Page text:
In relation to the fires not only have lives been tragically lost but thousands of businesses across agriculture, forestry, tourism and retail to name just a few sectors have experienced damage and loss of income.

To support the recovery the Government has announced a $2 billion fund of which more than $500 million has already been committed.

Initiatives around mental health, local government, primary producers, tourism and wildlife and habitat restoration have been announced.

These initiatives are additional to the support already flowing under existing disaster recovery funding arrangements in place with the states.

Significantly the Morrison Government is funding these measures directly from the budget and without increasing taxes.

It has taken us six years to repair the fiscal mess we inherited with the budget now in balance for the first time in 11 years, a $48 billion turnaround since we came to office.

By maintaining our fiscal discipline and responsible economic management we have seen the creation of around 1.5 million new jobs and employment growth of 2 per cent, double the OECD average and nearly three times what we inherited.

Welfare dependency is at a 30 year low and a record number of Australians are in work.

At the same time spending on hospitals, schools, aged care and disability support are at a record high.

Despite Australia being in its 29 years of consecutive economic growth there is no room for complacency.

We are focussed on a series of reforms, particularly on the supply side to strengthen the economy.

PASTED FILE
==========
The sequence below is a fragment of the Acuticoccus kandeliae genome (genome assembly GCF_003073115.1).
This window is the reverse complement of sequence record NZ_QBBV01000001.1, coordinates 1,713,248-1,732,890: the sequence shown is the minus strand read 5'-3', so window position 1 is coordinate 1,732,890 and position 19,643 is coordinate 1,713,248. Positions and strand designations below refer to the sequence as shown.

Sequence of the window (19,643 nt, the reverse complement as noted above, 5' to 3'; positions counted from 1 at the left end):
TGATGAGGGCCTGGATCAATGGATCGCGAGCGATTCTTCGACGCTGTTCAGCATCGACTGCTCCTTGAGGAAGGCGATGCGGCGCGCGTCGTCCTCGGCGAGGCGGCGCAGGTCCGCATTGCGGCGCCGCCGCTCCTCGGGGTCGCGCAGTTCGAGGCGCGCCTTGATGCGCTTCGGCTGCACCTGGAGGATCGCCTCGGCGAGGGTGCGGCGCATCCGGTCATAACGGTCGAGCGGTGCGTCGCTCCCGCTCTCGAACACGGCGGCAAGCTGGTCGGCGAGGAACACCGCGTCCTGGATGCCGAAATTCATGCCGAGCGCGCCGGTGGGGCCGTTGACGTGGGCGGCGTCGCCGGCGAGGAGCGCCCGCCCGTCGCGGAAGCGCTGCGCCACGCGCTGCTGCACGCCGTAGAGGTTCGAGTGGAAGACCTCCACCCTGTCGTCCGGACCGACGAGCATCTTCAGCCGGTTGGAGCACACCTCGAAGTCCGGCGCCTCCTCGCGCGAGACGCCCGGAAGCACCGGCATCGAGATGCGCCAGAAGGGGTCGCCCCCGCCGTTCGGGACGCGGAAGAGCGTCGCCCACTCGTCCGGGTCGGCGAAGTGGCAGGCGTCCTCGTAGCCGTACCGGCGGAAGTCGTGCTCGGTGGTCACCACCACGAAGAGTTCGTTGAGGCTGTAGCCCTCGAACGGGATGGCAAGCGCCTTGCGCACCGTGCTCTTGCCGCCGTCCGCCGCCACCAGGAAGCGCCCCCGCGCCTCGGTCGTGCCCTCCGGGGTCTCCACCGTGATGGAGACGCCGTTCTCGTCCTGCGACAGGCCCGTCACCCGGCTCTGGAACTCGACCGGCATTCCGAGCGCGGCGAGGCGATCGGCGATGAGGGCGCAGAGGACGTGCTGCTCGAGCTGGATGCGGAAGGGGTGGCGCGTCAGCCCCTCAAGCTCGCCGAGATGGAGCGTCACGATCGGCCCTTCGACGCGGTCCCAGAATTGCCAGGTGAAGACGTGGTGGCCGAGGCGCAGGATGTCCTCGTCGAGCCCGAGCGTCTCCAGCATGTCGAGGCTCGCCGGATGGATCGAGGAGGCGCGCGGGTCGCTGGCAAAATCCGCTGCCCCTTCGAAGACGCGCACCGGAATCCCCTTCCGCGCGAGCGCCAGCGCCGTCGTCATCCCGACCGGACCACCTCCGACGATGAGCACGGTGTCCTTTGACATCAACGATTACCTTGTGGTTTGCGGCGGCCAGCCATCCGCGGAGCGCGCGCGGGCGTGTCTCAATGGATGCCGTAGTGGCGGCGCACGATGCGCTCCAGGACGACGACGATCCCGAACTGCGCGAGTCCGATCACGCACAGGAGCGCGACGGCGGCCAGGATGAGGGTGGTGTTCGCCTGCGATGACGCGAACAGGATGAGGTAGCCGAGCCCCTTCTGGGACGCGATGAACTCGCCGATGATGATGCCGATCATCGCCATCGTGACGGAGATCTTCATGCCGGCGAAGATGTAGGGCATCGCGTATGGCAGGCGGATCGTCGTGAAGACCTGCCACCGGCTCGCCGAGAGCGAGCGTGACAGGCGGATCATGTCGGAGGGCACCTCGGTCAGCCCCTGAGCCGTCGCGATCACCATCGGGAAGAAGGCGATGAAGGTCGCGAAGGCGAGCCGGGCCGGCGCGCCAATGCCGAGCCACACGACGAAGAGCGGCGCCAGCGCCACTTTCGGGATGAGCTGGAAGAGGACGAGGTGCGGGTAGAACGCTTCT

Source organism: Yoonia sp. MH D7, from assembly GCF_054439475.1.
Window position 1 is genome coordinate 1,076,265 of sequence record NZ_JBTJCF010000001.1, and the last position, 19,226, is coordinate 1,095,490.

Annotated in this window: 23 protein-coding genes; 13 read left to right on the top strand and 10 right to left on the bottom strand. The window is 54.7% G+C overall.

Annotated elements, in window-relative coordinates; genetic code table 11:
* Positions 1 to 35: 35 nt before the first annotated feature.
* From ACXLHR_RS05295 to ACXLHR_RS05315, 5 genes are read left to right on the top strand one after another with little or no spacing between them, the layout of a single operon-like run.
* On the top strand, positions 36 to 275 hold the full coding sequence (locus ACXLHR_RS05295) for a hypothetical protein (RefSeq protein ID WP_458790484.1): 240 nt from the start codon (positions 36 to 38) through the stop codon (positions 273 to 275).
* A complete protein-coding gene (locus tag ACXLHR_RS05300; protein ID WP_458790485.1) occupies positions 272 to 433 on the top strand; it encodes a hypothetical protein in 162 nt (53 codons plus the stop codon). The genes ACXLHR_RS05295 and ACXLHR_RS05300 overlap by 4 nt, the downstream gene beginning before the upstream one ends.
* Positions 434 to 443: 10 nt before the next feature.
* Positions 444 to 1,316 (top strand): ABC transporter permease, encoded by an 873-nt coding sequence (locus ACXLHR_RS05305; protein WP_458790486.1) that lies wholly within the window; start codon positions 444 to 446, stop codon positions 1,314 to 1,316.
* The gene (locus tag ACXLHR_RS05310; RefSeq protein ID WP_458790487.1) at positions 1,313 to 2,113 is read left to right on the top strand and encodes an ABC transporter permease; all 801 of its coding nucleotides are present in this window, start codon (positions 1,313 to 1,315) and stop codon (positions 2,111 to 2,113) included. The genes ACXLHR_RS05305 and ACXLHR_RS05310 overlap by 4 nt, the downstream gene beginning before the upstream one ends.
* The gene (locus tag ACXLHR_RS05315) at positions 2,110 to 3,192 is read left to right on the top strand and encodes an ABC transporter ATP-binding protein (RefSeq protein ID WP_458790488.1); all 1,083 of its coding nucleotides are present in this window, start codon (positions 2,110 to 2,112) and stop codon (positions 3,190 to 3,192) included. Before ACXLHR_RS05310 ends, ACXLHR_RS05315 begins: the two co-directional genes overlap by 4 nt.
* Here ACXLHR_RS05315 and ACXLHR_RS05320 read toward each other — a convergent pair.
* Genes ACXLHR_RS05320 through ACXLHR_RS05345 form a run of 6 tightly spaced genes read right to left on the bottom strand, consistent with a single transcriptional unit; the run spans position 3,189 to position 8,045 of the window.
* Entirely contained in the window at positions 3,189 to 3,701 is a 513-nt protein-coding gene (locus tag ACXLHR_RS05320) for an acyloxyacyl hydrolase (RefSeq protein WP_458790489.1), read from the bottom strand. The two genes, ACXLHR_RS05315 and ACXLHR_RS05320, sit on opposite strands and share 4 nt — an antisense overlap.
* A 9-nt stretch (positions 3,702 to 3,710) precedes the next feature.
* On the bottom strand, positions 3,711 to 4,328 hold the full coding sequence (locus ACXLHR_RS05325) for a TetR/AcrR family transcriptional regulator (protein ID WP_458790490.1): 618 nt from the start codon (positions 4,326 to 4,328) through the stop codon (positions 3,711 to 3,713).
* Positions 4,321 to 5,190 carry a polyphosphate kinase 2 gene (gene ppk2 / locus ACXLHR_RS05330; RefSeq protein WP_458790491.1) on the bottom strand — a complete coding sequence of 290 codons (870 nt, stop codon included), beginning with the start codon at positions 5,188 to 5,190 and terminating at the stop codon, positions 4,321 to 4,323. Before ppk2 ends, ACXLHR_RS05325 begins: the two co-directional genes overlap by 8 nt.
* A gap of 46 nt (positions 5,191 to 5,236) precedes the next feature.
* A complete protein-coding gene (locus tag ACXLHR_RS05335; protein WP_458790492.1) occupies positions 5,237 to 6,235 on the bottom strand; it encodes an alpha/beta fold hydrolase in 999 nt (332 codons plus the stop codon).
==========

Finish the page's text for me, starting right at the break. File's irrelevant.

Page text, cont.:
The record $100 billion infrastructure pipeline continues to be rolled out with $4.2 billion of additional spending to be invested over the forward estimates and announced in MYEFO.

Projects that have been on the drawing board for half a century like the second airport in Sydney and the airport rail link in Melbourne are now with federal support becoming a reality.

The benefits of more than $300 billion in tax cuts for individuals has already been legislated by the Coalition and are making their way into peoples pockets.

The Coalition is abolishing a whole tax bracket which will see 94 per cent of taxpayers paying no more than 30 cents in the dollar.

This enables Australians to earn more and keep more of what they earn.

Small and medium size businesses with a turnover of up to $50 million will see their tax rates cut to 26 per cent on 1 July this year and 25 per cent from 1 July next year.

They are also benefiting from an extended and expanded instant asset write off.

Deregulation, skills and industrial relations reforms are our other areas of focus.

In MYEFO new measures cut red-tape for small business including food exporters and we are streamlining major project approvals. In the last budget measures were announced to create 80,000 new apprenticeships.

With respect to industrial relations there has been legislation before the Parliament to stamp out unlawful conduct and in the process unnecessary costs which the housing industry has estimated could be up top 30 per cent higher in some cases.

The Australian economy has a remarkable story to tell.

However, too often people put self interest ahead of the national interest and talk down the Australian economy ignoring its resilience and undermining confidence.

No where is this more on display than from our political opponents. After having racked up $240 billion of accumulated deficits they left us with an economy where unemployment was at 5.7 per cent and rising, business investment was falling and 62,000 small businesses shut their door in their last year.

Having learnt nothing from their failures in office they took to the Australian people an election platform which included $387 billion of higher taxes on income, savings, investment and business.

Nothing and no one was spared. Not to mention their class war rhetoric which saw them attack the so called ‘top end of town’.

Fortunately for Australia Labor’s disastrous economic plan was emphatically rejected.

As we enter 2020 Australians can be confident about their future and our capacity to respond to the challenges that we face and capitalise on the many economic opportunities we have.

Originally published in The Australian